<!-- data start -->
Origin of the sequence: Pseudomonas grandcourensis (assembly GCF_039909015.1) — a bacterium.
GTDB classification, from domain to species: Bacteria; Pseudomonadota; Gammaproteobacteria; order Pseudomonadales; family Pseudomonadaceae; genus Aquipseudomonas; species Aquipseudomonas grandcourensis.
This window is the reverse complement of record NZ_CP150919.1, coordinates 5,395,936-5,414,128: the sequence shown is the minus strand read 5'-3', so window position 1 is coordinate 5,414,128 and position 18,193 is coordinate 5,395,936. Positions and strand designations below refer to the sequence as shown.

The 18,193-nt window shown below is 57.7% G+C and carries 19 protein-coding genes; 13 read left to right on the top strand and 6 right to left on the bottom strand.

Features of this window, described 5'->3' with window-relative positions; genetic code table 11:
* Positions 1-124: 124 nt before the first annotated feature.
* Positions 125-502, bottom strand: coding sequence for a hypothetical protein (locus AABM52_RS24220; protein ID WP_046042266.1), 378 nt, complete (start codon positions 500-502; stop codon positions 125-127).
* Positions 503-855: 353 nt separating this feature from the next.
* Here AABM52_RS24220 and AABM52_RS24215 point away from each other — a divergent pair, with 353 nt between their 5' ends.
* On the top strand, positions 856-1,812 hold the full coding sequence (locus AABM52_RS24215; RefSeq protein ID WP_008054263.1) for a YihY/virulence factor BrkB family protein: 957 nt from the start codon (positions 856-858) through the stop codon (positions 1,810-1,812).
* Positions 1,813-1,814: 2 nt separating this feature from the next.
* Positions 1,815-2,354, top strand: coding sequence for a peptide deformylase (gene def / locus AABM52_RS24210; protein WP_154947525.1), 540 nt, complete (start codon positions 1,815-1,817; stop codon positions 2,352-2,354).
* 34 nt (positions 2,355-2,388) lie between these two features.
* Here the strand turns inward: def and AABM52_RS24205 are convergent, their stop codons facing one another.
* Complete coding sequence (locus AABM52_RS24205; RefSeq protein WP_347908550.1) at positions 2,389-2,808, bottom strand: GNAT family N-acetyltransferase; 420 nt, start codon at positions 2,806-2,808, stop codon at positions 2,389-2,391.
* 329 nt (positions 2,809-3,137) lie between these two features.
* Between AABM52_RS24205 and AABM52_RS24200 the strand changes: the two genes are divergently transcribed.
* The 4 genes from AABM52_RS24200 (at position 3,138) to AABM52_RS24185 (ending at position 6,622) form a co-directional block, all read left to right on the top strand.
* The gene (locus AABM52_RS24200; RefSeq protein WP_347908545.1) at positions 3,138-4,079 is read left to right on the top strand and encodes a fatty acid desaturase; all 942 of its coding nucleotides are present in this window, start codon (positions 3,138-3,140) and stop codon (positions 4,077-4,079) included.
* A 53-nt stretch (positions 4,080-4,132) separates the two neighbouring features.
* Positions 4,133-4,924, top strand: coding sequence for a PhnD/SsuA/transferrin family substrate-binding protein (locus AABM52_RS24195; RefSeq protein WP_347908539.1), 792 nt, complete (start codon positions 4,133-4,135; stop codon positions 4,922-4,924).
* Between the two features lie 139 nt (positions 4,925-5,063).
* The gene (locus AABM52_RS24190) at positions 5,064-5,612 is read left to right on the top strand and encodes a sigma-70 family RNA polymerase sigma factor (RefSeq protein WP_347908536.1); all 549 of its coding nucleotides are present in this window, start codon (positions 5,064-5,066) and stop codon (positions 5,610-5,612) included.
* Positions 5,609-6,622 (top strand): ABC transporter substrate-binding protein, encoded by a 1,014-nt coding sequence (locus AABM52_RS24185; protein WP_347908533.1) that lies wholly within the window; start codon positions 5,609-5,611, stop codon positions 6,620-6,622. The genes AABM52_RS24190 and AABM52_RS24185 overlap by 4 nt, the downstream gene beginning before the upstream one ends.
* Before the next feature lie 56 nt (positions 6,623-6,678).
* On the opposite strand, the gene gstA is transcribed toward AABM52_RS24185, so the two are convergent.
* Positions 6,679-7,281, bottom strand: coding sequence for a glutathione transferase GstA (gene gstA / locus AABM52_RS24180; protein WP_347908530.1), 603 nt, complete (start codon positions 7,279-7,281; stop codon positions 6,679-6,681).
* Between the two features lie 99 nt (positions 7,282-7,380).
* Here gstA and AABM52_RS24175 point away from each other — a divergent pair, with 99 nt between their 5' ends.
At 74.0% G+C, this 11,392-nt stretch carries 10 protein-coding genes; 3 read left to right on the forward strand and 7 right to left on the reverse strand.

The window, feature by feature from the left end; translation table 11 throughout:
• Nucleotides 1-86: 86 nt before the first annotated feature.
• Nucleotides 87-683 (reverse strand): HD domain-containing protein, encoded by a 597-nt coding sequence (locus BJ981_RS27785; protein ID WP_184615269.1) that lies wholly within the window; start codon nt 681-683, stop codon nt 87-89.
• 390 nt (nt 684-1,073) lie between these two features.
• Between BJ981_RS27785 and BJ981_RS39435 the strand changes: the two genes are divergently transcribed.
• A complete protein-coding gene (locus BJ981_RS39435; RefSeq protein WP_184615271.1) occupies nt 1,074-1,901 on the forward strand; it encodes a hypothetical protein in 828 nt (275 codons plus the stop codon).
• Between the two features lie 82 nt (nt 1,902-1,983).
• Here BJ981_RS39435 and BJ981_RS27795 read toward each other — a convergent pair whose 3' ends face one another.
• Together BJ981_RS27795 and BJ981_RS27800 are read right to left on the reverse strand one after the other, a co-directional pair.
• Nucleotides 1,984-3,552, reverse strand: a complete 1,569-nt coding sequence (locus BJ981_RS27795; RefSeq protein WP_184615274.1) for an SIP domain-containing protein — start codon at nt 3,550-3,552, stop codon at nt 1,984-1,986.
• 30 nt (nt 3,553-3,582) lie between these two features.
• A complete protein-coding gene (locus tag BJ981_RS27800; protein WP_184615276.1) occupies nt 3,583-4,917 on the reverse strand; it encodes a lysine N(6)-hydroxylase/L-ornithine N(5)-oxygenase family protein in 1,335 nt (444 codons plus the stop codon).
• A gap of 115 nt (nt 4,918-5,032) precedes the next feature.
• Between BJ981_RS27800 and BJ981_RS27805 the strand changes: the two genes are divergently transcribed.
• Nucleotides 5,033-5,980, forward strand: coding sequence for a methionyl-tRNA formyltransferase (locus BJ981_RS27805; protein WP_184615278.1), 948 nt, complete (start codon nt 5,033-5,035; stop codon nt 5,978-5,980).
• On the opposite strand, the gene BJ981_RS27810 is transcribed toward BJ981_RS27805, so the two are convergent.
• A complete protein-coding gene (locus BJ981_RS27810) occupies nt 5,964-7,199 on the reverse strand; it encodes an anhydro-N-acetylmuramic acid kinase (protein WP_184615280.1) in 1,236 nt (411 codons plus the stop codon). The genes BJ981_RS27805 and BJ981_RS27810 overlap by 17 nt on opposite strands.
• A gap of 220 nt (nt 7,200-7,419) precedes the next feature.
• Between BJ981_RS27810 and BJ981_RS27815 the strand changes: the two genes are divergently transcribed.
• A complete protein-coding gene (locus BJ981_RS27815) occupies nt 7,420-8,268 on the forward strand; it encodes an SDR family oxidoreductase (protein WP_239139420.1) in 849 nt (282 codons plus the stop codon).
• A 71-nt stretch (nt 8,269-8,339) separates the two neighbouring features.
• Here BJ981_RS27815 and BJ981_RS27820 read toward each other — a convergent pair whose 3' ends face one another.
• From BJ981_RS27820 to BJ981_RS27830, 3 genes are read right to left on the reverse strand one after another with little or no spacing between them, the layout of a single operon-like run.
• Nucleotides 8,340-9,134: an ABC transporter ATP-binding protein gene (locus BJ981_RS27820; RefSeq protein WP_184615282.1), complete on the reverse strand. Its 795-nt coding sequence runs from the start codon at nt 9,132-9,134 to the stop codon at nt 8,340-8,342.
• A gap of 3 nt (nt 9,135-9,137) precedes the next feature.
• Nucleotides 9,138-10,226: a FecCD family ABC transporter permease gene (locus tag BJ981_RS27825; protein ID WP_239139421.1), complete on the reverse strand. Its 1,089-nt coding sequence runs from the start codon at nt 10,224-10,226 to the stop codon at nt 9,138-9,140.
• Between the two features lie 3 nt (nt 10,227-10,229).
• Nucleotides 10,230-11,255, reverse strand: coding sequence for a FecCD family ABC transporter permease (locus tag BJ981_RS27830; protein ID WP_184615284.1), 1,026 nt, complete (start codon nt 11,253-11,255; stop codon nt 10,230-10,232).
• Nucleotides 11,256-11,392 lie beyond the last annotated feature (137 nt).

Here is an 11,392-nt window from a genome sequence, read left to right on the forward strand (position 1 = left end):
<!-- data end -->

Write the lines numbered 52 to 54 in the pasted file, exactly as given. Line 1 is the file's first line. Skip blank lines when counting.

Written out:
• Here BJ981_RS27815 and BJ981_RS27820 read toward each other — a convergent pair whose 3' ends face one another.
• From BJ981_RS27820 to BJ981_RS27830, 3 genes are read right to left on the reverse strand one after another with little or no spacing between them, the layout of a single operon-like run.
• Nucleotides 8,340-9,134: an ABC transporter ATP-binding protein gene (locus BJ981_RS27820; RefSeq protein WP_184615282.1), complete on the reverse strand. Its 795-nt coding sequence runs from the start codon at nt 9,132-9,134 to the stop codon at nt 8,340-8,342.